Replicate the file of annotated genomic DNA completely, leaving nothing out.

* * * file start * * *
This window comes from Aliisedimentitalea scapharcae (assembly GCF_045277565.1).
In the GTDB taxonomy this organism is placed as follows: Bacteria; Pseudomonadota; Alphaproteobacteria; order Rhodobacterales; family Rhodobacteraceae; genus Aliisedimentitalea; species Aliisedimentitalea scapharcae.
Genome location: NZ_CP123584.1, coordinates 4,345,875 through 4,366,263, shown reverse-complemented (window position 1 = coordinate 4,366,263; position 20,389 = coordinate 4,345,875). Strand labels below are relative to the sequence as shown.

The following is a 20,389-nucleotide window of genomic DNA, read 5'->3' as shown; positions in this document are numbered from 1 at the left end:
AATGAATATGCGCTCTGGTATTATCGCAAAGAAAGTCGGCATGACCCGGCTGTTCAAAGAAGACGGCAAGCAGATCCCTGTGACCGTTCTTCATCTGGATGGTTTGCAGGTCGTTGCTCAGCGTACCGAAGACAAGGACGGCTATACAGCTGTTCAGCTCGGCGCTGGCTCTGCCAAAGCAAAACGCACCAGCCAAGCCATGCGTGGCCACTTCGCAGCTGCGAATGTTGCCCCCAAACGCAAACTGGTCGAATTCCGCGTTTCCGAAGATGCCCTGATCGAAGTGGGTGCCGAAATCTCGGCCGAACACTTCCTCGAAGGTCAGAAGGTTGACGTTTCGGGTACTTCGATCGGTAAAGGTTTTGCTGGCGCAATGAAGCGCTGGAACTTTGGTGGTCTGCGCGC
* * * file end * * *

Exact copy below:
This window comes from Aliisedimentitalea scapharcae (assembly GCF_045277565.1).
In the GTDB taxonomy this organism is placed as follows: Bacteria; Pseudomonadota; Alphaproteobacteria; order Rhodobacterales; family Rhodobacteraceae; genus Aliisedimentitalea; species Aliisedimentitalea scapharcae.
Genome location: NZ_CP123584.1, coordinates 4,345,875 through 4,366,263, shown reverse-complemented (window position 1 = coordinate 4,366,263; position 20,389 = coordinate 4,345,875). Strand labels below are relative to the sequence as shown.

The following is a 20,389-nucleotide window of genomic DNA, read 5'->3' as shown; positions in this document are numbered from 1 at the left end:
AATGAATATGCGCTCTGGTATTATCGCAAAGAAAGTCGGCATGACCCGGCTGTTCAAAGAAGACGGCAAGCAGATCCCTGTGACCGTTCTTCATCTGGATGGTTTGCAGGTCGTTGCTCAGCGTACCGAAGACAAGGACGGCTATACAGCTGTTCAGCTCGGCGCTGGCTCTGCCAAAGCAAAACGCACCAGCCAAGCCATGCGTGGCCACTTCGCAGCTGCGAATGTTGCCCCCAAACGCAAACTGGTCGAATTCCGCGTTTCCGAAGATGCCCTGATCGAAGTGGGTGCCGAAATCTCGGCCGAACACTTCCTCGAAGGTCAGAAGGTTGACGTTTCGGGTACTTCGATCGGTAAAGGTTTTGCTGGCGCAATGAAGCGCTGGAACTTTGGTGGTCTGCGCGC